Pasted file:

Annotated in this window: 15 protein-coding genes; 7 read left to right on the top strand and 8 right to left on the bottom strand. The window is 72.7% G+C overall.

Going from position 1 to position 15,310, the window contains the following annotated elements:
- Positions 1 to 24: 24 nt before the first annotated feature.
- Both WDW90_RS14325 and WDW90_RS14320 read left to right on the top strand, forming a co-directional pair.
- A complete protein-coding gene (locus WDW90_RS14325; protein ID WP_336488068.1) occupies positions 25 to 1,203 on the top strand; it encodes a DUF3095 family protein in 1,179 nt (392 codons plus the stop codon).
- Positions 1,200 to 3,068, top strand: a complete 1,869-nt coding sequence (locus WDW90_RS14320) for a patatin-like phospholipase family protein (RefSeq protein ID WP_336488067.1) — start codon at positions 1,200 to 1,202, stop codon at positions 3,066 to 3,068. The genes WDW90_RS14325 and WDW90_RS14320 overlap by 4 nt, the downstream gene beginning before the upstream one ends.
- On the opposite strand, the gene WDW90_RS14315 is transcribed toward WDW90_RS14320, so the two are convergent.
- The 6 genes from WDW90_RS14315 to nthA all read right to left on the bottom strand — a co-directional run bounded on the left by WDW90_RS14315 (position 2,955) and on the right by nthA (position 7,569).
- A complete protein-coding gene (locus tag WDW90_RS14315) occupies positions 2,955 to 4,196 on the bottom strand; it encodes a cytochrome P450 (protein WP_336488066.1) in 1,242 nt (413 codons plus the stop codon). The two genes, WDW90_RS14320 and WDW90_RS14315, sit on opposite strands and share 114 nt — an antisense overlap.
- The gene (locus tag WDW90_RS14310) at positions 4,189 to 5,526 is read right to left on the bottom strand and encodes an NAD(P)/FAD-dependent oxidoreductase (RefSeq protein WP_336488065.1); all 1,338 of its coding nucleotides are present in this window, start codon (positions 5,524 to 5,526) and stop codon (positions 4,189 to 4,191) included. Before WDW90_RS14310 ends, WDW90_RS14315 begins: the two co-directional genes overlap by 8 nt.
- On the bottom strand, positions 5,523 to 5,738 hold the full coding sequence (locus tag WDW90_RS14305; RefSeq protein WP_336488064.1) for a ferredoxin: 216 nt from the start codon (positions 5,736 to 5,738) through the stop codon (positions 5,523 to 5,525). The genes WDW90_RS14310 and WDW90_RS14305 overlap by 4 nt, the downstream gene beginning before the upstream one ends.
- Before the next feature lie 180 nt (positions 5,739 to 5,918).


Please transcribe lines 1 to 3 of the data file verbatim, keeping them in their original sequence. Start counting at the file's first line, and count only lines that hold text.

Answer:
Annotated in this window: 15 protein-coding genes; 7 read left to right on the top strand and 8 right to left on the bottom strand. The window is 72.7% G+C overall.

Going from position 1 to position 15,310, the window contains the following annotated elements:
- Positions 1 to 24: 24 nt before the first annotated feature.